Longpincered Crayfish (Long-Pincered Crayfish)

Longpincered Crayfish

Orconectes longidigitus
Cambaridae (freshwater crayfish) in the order Decapoda (shrimp, crabs, and lobsters)

This large, colorful crayfish is characterized by very long, slender, blue-green pincers that are studded with prominent yellowish knobs. The carapace and abdomen are olive-tan trimmed with bright red. This is the largest crayfish in Missouri. The long, blue-green pincers and large size distinguish this crayfish from other species within its range.

Similar species: The superficially similar spothanded crayfish has a conspicuous spot on each pincer at the base of the movable finger, and a crescent-shaped dark bar across the rear margin of the carapace.

Adult length: 6 inches or more (mature at about 3½ inches).
Habitat and conservation: 
An inhabitant of medium-sized to large, clear Ozark streams with permanent, strong flow and predominantly silt-free substrates. The favored habitat is moderately deep pools along bluffs where rock slabs and large rubble provide crevices for hiding during the daylight hours. At dusk it emerges to forage over the stream bottom.
Crayfish are generally omnivores, eating a wide variety of plant and animal materials. This large species does not hesitate to capture and consume other crayfish if the opportunity arises.
Distribution in Missouri: 
The longpincered crayfish occurs only in the White River basin of southern Missouri and northern Arkansas. Substantial populations of this species occur in Table Rock Lake.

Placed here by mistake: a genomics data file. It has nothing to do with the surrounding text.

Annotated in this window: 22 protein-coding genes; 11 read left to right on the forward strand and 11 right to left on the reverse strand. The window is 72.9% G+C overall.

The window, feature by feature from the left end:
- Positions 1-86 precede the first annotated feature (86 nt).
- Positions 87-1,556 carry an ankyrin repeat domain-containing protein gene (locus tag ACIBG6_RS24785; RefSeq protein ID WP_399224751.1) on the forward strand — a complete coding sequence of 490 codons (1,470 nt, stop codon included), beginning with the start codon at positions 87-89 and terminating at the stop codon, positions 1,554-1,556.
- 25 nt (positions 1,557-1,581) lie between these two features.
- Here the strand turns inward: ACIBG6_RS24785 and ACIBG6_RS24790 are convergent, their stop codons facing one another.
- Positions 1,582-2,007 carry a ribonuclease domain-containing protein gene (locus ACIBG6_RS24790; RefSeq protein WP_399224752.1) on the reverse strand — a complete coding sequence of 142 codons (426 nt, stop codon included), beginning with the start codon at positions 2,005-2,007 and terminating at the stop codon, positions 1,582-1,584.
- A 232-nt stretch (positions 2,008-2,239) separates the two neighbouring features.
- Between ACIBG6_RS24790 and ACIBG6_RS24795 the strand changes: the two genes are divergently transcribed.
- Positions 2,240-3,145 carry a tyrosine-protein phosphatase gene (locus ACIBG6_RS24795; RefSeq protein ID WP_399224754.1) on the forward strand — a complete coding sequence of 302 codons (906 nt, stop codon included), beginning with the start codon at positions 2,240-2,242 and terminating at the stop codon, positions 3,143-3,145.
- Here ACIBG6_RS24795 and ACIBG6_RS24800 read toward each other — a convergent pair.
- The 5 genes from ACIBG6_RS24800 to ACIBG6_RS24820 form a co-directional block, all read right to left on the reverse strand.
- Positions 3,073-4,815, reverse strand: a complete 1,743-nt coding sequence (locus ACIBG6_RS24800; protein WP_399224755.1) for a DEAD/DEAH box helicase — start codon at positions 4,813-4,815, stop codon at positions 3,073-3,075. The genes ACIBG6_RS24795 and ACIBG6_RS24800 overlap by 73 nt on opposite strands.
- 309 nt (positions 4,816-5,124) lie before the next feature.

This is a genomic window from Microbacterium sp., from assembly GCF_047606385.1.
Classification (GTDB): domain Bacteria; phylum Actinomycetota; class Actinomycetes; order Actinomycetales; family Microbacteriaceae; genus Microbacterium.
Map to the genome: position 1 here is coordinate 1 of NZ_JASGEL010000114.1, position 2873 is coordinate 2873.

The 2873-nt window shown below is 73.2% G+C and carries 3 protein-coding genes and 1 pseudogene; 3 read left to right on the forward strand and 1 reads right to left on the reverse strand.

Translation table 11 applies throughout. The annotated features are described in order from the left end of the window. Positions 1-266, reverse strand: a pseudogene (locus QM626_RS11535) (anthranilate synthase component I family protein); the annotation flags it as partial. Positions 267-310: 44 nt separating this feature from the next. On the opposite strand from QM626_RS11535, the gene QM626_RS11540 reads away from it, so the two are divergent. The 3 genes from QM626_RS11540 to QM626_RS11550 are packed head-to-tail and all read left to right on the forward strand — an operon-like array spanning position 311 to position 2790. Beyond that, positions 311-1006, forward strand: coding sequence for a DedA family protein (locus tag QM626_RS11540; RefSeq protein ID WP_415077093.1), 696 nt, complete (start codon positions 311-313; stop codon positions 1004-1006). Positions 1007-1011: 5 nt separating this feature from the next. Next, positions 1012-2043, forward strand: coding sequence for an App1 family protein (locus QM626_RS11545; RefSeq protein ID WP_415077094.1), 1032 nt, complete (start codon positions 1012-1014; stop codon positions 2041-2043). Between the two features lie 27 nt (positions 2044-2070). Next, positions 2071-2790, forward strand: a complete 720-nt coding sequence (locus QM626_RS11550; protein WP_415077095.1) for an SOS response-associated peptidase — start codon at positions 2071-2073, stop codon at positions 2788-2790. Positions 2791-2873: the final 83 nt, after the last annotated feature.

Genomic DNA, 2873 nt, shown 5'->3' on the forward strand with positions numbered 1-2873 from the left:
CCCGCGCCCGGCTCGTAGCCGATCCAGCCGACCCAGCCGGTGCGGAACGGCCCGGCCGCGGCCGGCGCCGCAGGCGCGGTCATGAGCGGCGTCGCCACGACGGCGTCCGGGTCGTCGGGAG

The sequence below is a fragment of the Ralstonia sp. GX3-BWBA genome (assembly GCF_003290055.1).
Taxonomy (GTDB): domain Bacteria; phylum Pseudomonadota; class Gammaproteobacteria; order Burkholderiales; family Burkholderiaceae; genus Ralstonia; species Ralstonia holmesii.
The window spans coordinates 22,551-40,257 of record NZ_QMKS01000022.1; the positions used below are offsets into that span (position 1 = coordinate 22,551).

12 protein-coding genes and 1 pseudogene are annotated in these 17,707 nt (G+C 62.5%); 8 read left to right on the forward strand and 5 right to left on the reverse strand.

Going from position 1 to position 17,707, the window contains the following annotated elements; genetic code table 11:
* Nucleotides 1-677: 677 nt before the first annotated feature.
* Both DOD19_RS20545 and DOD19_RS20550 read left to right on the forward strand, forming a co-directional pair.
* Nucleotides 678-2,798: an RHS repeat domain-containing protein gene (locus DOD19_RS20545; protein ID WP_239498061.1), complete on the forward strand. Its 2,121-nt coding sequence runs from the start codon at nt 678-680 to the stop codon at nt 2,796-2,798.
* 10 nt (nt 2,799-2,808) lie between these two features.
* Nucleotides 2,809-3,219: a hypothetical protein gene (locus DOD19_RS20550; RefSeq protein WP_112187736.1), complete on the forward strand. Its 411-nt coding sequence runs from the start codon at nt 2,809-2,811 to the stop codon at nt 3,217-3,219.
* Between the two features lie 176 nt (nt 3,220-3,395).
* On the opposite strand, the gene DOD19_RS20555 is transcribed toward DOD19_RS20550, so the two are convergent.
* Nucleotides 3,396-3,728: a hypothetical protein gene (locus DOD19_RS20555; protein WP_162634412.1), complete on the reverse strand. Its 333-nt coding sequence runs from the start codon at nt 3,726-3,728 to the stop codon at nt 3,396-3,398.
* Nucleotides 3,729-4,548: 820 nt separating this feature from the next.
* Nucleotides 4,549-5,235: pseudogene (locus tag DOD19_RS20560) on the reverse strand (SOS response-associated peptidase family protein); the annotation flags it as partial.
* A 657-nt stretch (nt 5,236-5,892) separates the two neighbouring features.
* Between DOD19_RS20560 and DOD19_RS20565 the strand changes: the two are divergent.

Life cycle: 
Like other Orconectes species in the Ozarks, most males of the long-pincered crayfish molt in late summer, and go into their reproductive phase. Most breeding occurs in fall and early winter. Females carry eggs in early April and carry young in early to mid-May. This species becomes sexually mature during the second year of life, and the lifespan is probably three or more years. They grow more rapidly in ponds than in streams.
Human connections: 
Crayfish commonly serve as fish bait, and many people eat crayfish, too. This species is captured for human consumption in Table Rock Lake. Because of its rapid growth in ponds and large size, the longpincered crayfish may be of potential value in aquaculture.
Ecosystem connections: 
Crayfish are an important link in the food chain between plants and other animals, breaking down plant materials that are resistant to decay. Crayfish in turn are an important food for many other animals. Presence of crayfish in a stream or pond usually indicates good water quality.
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